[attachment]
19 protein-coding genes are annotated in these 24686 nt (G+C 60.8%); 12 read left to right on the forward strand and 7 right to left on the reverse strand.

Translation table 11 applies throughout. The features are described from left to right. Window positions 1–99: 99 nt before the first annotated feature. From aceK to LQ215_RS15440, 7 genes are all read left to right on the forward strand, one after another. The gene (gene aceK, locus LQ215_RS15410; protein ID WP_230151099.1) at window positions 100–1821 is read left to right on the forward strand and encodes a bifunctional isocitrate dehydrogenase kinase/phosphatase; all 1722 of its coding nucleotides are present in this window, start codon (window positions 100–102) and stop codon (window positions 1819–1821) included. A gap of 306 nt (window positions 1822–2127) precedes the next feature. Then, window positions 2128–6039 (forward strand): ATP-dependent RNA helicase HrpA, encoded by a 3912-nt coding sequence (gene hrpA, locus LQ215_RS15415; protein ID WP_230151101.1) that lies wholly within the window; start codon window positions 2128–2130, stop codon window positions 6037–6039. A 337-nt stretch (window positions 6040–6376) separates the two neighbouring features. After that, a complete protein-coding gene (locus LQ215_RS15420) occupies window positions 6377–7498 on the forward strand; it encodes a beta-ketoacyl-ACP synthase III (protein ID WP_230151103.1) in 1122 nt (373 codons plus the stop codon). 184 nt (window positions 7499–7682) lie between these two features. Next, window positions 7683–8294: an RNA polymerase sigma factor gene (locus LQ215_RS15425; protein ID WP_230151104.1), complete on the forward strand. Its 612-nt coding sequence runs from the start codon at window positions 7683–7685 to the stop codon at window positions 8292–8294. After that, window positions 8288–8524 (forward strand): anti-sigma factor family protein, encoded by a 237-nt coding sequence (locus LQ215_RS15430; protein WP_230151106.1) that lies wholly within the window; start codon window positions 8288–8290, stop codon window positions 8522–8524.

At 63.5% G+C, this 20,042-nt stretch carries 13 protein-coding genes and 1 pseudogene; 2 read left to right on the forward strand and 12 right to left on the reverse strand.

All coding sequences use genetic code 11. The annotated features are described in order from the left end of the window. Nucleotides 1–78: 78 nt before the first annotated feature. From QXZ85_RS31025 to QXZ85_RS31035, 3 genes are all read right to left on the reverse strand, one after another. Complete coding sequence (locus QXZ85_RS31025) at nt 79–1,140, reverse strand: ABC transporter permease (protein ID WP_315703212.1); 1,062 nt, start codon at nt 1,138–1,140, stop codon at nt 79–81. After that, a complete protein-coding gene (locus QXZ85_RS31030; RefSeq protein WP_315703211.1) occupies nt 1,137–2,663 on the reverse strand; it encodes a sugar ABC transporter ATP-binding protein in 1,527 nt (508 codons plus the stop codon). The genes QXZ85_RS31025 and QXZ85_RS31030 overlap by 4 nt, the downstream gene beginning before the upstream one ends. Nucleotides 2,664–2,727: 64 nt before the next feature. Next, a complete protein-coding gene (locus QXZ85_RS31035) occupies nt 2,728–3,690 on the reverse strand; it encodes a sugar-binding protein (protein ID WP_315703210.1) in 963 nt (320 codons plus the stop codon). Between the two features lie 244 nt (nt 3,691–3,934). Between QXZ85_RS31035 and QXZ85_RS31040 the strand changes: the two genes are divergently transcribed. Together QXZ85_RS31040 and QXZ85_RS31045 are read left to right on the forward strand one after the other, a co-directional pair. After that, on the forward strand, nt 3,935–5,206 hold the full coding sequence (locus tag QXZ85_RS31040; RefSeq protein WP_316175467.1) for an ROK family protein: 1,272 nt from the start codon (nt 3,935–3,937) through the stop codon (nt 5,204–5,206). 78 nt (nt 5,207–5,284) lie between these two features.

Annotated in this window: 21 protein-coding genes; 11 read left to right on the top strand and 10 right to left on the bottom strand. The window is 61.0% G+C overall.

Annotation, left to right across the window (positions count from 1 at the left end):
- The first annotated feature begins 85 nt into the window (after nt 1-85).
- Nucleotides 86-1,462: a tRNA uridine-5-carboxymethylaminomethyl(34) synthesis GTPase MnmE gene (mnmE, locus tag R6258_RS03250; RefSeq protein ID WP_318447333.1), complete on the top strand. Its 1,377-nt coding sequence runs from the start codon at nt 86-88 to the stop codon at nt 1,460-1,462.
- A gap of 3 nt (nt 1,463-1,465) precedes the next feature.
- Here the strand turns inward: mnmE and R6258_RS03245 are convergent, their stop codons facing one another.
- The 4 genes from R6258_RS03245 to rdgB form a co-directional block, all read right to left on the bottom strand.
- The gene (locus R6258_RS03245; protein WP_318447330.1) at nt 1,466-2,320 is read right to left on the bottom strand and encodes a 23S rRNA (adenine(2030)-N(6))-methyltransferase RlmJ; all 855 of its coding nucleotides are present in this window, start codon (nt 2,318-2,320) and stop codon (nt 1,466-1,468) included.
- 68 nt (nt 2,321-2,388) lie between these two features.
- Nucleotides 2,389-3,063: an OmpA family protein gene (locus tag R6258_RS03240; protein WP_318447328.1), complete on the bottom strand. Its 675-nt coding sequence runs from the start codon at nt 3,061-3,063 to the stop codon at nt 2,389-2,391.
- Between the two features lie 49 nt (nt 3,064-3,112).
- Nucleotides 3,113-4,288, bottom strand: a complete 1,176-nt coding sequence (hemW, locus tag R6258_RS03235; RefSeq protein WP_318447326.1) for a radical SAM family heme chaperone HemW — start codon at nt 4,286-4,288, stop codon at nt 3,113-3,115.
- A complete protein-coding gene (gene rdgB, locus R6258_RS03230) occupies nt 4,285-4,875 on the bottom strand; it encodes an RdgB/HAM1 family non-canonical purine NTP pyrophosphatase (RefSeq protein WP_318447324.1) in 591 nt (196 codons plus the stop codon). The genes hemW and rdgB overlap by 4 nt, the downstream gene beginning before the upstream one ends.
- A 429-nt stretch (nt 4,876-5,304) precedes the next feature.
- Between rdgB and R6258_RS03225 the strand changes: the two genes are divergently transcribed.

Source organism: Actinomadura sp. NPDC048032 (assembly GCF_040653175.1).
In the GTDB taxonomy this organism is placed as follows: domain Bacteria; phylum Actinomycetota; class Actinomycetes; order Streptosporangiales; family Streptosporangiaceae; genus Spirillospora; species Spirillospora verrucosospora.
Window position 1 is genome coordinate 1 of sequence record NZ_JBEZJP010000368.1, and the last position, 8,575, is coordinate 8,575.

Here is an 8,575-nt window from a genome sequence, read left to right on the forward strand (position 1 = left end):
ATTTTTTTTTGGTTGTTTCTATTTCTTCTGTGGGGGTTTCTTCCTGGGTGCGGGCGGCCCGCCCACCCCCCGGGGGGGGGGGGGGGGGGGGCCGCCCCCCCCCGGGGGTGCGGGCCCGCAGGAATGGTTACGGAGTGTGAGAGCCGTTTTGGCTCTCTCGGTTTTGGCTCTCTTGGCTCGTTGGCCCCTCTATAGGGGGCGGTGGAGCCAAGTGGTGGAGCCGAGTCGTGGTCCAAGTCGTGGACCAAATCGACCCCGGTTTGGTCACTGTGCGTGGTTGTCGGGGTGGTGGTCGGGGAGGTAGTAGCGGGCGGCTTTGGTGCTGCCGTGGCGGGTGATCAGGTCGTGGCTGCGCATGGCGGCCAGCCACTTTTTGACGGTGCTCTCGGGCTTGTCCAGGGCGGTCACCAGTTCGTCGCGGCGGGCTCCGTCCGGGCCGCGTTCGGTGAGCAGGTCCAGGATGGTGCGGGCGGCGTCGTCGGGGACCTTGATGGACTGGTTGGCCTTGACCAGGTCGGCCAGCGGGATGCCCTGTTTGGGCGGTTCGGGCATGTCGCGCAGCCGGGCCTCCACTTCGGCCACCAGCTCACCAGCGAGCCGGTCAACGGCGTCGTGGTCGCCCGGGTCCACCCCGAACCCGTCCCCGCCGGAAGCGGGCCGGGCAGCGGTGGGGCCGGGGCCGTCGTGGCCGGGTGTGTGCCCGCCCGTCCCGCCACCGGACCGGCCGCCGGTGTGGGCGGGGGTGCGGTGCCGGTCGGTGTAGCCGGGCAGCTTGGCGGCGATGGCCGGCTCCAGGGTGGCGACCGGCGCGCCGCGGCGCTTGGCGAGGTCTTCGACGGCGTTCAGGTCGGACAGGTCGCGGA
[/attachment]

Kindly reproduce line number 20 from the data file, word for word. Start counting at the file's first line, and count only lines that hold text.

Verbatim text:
Source organism: Actinomadura sp. NPDC048032 (assembly GCF_040653175.1).